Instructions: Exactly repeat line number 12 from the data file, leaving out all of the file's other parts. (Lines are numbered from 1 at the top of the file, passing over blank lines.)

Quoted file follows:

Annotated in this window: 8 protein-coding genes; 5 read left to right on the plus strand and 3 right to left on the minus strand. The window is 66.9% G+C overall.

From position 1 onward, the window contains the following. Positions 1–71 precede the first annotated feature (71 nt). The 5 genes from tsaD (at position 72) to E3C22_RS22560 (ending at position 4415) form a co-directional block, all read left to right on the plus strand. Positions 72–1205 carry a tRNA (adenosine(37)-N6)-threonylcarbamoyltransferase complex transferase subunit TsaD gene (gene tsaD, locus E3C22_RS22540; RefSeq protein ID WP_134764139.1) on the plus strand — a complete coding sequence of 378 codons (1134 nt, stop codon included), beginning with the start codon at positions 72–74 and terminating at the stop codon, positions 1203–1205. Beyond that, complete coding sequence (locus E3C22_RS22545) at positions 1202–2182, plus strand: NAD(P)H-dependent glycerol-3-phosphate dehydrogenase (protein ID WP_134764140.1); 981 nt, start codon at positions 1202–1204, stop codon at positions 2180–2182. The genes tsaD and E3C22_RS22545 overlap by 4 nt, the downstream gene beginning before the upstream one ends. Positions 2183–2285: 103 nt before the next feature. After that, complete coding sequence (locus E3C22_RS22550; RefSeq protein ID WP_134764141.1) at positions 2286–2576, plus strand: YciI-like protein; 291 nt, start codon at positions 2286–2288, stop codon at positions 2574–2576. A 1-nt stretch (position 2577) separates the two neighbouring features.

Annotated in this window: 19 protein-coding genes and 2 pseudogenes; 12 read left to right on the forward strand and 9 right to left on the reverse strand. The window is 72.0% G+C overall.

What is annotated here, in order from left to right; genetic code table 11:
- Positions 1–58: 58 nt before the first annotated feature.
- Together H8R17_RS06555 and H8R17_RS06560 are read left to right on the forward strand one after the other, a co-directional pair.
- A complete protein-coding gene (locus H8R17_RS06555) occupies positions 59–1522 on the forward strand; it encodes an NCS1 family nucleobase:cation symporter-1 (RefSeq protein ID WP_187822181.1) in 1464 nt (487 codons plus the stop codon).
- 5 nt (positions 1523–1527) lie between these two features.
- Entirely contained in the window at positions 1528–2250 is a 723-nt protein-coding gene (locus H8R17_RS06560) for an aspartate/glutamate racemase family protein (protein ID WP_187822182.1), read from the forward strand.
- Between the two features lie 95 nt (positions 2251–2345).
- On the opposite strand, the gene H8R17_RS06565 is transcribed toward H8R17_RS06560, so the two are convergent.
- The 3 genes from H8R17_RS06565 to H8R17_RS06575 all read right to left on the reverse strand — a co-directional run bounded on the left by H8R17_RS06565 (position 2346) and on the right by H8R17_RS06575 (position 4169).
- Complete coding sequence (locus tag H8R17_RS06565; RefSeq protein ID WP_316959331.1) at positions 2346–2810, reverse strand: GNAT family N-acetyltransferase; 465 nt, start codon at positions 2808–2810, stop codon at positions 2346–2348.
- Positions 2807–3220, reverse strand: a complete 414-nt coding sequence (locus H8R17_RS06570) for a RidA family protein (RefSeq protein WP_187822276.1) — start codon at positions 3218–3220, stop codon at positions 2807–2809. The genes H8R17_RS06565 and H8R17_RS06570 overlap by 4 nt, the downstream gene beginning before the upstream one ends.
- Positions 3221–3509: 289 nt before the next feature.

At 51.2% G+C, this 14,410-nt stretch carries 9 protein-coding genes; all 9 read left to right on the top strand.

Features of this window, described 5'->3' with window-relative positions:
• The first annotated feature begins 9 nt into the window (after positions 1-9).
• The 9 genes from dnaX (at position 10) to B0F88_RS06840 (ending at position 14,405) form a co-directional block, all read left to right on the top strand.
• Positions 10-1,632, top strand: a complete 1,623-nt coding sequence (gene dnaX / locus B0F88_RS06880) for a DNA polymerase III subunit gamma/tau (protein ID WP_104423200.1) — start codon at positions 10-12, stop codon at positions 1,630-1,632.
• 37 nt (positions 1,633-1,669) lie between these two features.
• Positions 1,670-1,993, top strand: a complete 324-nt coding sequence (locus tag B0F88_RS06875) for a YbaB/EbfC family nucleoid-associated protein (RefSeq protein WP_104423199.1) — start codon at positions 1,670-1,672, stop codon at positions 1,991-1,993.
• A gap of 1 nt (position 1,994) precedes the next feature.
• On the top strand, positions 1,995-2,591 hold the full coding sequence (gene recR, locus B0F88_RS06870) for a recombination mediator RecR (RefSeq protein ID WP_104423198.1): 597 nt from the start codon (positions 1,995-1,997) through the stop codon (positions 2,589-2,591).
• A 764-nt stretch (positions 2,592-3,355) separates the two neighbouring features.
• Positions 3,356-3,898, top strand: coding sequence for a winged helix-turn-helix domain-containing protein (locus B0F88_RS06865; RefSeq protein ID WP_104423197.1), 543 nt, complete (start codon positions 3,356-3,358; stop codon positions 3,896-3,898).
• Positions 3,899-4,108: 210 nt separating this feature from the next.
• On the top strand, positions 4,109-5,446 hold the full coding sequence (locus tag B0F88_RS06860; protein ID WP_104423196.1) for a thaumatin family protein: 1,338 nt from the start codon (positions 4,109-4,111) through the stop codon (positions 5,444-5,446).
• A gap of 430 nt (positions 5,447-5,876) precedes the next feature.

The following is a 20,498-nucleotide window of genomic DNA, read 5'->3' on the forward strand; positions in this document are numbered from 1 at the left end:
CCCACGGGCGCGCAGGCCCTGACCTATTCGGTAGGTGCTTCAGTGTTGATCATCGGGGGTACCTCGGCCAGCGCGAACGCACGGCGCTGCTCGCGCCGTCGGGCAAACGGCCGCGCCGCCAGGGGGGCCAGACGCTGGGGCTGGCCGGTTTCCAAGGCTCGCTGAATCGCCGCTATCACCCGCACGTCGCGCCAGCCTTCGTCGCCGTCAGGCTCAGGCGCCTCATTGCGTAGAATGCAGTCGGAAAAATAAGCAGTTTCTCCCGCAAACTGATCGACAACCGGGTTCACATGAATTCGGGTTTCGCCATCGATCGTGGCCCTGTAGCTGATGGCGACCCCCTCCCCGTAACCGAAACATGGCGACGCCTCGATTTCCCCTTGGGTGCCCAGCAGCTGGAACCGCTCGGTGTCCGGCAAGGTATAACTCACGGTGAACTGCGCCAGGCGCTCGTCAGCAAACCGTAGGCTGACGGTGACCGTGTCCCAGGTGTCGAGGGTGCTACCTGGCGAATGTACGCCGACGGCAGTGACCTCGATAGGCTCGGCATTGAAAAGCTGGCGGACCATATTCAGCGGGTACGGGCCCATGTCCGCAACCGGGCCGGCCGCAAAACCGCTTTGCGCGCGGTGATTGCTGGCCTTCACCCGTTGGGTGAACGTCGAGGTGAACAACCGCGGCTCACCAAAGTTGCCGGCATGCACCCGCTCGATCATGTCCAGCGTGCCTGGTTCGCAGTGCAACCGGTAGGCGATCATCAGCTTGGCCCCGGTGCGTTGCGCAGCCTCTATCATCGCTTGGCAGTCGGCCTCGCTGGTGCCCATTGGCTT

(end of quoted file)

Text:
- The 3 genes from H8R17_RS06565 to H8R17_RS06575 all read right to left on the reverse strand — a co-directional run bounded on the left by H8R17_RS06565 (position 2346) and on the right by H8R17_RS06575 (position 4169).